After steam, electricity and computers come cyber-physical systems: the fourth industrial revolution. A new book by World Economic Forum's founder foresees a rosy future—but that'll take work
In April 2000, Bill Joy famously wrote in Wired Magazine: "Our most powerful 21st-century technologies—robotics, genetic engineering, and nanotech—are threatening to make humans an endangered species."
At the time, Joy was an accomplished technologist and chief scientist at Sun Microsystems. Yet he argued passionately that society was in danger of being destroyed by the very technologies scientists and engineers thought could save it.
Nearly 16 years on, Klaus Schwab, founder of the World Economic Forum (WEF), has just published an equally passionate treatise on the power of emerging technologies. Unlike Joy, he maps out a vastly more optimistic future where technology innovation—and our ability to harness it—becomes a powerhouse for social and economic growth.
Technology as a revolutionizing force for good
In his new book The Fourth Industrial Revolution—published to coincide with the WEF annual meeting in Davos—Schwab argues that we are at the beginning of a technological revolution that “is fundamentally changing the way we live, work, and relate to one another.”
At the heart of Schwab’s revolution is an accelerating convergence between our increasingly powerful technological capabilities. Autonomous vehicles, 3D printing, gene editing, robotics, artificial intelligence, the Internet of Things—these and many more emerging trends, he suggests, are arising from an unparalleled melding of physical, biological and digital worlds.
These coalescing capabilities are both transforming and being transformed by society. And it is this tight coupling that, to Schwab, signals a new era of technology innovation. Just as the widespread use of steam, electricity and computers have in the past revolutionized society, so, he argues, will this new wave of technological convergence.
Like Joy before him, Schwab is acutely aware of the intimate dynamic between technology and society. And he implies this could be a bloody revolution with massive casualties, if businesses, governments and society more generally don’t learn to master it.
Yet unlike Joy, Schwab—an economist—firmly believes that technology can drive social progress. He has an unerring faith that we can build a better future through technology innovation. As long as we understand the full nature of the opportunities and challenges that face us, the future he envisions is a bright one.
A revolution that could ride off the rails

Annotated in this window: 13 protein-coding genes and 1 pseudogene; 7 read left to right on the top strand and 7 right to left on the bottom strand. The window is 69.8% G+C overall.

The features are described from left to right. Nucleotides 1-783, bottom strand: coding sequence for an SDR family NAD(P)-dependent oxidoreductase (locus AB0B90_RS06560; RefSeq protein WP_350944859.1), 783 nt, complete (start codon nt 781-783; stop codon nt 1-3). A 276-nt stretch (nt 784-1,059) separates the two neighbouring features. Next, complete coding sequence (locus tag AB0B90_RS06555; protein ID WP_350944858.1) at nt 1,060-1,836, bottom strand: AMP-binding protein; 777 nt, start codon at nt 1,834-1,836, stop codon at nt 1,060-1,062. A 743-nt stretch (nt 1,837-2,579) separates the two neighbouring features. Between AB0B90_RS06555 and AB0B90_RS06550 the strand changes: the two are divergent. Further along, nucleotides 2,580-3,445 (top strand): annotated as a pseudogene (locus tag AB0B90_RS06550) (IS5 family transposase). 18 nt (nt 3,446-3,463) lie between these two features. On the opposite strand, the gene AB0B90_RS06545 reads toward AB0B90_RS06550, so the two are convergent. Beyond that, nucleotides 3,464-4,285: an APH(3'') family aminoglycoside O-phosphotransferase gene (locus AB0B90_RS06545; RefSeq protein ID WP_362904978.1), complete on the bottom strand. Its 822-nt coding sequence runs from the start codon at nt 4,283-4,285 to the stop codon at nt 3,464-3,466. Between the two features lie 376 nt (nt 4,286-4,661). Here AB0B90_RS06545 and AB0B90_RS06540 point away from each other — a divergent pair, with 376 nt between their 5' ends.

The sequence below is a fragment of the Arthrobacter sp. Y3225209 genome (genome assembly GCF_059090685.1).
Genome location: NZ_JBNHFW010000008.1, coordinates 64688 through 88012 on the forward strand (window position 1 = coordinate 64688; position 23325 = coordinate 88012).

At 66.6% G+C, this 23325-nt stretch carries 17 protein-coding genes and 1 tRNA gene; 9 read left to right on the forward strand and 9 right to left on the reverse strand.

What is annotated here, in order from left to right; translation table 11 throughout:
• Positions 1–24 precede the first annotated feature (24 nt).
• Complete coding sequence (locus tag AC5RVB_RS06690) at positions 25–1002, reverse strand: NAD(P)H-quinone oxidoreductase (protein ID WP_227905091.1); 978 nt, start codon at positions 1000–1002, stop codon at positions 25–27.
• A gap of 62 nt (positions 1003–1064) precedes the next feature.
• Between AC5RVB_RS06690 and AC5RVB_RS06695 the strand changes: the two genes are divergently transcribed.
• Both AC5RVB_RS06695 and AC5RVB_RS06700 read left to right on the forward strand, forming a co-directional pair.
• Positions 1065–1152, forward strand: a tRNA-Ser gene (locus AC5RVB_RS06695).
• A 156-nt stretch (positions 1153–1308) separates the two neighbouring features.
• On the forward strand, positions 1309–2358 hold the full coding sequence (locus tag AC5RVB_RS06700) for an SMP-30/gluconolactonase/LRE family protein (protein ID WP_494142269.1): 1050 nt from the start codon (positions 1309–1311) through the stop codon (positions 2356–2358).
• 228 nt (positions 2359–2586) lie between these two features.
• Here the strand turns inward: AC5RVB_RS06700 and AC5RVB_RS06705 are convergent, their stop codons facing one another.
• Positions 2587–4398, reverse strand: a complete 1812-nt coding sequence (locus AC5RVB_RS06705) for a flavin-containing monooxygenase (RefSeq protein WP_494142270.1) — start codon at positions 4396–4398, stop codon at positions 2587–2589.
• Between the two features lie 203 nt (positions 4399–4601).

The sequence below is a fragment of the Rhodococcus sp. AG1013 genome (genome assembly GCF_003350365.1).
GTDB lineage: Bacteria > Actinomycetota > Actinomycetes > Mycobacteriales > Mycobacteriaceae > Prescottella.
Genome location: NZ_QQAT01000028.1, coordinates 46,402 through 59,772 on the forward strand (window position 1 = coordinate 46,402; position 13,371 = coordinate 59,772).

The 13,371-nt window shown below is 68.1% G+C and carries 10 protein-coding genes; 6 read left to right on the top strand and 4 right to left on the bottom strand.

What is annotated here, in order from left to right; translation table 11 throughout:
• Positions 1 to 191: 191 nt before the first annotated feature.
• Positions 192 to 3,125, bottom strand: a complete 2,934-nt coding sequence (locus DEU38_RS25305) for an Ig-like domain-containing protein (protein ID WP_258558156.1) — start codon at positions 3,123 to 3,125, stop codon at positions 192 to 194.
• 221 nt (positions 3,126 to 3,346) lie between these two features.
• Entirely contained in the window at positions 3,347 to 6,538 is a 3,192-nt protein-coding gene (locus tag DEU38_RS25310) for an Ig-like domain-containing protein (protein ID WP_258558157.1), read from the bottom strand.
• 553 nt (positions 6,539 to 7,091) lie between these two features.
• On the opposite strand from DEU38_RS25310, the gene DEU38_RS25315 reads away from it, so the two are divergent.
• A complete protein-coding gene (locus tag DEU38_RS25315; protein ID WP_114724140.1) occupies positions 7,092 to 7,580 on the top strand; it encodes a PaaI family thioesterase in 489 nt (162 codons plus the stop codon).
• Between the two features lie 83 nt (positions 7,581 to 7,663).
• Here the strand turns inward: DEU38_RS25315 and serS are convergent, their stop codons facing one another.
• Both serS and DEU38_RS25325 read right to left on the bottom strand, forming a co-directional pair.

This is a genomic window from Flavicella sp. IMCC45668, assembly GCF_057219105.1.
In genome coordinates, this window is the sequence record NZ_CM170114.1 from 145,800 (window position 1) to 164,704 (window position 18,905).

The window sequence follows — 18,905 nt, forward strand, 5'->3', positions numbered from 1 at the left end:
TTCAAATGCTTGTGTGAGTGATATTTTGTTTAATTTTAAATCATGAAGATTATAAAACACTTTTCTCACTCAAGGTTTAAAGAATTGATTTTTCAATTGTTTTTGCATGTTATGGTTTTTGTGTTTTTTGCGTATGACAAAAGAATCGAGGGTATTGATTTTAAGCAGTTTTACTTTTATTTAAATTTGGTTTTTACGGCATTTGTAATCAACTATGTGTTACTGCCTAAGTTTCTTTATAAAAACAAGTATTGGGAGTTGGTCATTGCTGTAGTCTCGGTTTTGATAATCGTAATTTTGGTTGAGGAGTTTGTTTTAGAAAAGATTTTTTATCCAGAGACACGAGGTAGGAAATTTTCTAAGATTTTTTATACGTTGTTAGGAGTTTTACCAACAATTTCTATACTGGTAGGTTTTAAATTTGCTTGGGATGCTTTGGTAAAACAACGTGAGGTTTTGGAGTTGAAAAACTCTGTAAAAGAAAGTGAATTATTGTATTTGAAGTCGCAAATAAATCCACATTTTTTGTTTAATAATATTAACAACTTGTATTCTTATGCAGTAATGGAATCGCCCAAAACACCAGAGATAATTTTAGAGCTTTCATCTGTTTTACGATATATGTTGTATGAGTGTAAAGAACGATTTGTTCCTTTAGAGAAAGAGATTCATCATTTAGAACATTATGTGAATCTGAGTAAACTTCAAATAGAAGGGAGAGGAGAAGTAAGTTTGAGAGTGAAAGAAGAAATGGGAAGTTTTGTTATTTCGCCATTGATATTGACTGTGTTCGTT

Schwab’s vision is as broad as it is engaging. Yet I must confess that reading The Fourth Revolution, I could easily imagine many of my colleagues in the world of responsible innovation rolling their eyes.
I’m part of a global community of natural and social scientists, legal, ethical and policy scholars, policymakers, and civil society advocates, that has spent decades studying and acting on the interplay between science, society and emerging technologies. It’s a community that has its roots in the emergence of modern-day science, and influential works like Thomas Kuhn’s The Structure of Scientific Revolutions. This field has been deeply influential in helping governments, businesses and others understand and navigate the risks and benefits of technologies that range from genetically modified organisms and nanotechnology to synthetic biology, geoengineering and artificial intelligence. Many of us have been grappling with the challenges of developing complex and evolving technologies within an equally complex and evolving society for much of our professional lives.
Yet Schwab’s book often comes across as blissfully unaware of this provenance. Despite the many international initiatives, journals, conferences, think tanks, books and research programs—too many to list separately—dedicated to the responsible and beneficial development of emerging technologies, The Fourth Industrial Revolution reads as if it were written in a vacuum. The ideas are interesting, and in many cases important—but are rarely informed by current activities or thinking.
In my home institution alone, we have one of two US Centers for Nanotechnology in Society, a top academic think tank on science, policy and outcomes, and a whole school devoted to the future of innovation in society. And there are leading initiatives on science, technology and society in institutes as diverse as Cornell, MIT, the University of Bergen in Norway, the University of Sussex in the UK, the University of Tsinghua in China, I could go on and on.